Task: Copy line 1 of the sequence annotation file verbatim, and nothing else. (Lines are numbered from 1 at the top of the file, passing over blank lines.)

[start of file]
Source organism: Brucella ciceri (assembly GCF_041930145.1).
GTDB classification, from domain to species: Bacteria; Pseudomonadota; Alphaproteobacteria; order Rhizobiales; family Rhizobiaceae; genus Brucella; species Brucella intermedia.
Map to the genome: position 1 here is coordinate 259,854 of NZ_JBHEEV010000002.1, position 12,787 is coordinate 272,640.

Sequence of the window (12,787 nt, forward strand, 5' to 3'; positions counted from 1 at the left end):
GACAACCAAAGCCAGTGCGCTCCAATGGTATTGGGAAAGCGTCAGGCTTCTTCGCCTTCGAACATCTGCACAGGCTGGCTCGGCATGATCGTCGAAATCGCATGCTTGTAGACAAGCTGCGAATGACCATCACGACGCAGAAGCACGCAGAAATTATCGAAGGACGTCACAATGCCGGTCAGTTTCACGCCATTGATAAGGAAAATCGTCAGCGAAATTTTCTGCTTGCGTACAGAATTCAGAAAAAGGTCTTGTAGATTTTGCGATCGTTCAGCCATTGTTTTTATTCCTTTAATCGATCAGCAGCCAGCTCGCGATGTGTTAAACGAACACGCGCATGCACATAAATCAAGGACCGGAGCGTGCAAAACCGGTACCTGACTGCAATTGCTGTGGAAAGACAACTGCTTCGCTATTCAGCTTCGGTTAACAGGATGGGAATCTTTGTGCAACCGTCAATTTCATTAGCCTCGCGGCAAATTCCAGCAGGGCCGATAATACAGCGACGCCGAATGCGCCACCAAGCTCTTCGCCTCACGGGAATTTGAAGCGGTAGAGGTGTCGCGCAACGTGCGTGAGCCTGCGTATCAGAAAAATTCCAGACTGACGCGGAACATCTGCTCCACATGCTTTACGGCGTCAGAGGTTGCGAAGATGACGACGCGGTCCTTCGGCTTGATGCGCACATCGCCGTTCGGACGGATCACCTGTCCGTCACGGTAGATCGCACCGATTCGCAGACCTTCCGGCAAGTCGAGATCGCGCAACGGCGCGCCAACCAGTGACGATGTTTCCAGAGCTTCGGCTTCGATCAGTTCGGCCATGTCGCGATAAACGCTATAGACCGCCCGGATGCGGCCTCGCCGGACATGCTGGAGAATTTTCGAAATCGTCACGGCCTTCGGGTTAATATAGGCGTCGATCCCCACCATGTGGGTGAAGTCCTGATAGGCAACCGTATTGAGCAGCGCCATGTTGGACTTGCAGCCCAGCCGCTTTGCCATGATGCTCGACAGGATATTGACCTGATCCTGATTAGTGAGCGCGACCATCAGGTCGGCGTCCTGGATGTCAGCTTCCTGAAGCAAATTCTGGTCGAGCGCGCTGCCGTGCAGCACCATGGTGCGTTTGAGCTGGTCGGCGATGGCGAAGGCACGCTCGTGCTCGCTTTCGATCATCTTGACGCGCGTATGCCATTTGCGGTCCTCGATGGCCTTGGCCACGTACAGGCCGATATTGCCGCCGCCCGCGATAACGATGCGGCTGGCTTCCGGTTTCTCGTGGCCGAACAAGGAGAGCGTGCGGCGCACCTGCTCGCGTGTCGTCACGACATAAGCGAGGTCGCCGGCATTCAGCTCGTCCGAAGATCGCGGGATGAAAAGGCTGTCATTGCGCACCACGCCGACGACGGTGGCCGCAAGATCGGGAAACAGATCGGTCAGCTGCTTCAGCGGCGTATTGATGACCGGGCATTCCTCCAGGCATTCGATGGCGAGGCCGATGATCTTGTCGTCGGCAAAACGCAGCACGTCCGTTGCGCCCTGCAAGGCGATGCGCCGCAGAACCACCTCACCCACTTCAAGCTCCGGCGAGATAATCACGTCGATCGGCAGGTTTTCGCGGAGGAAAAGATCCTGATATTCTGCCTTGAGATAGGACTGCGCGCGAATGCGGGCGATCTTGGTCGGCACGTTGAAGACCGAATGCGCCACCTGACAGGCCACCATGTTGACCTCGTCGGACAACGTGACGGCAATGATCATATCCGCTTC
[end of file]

Source organism: Brucella ciceri (assembly GCF_041930145.1).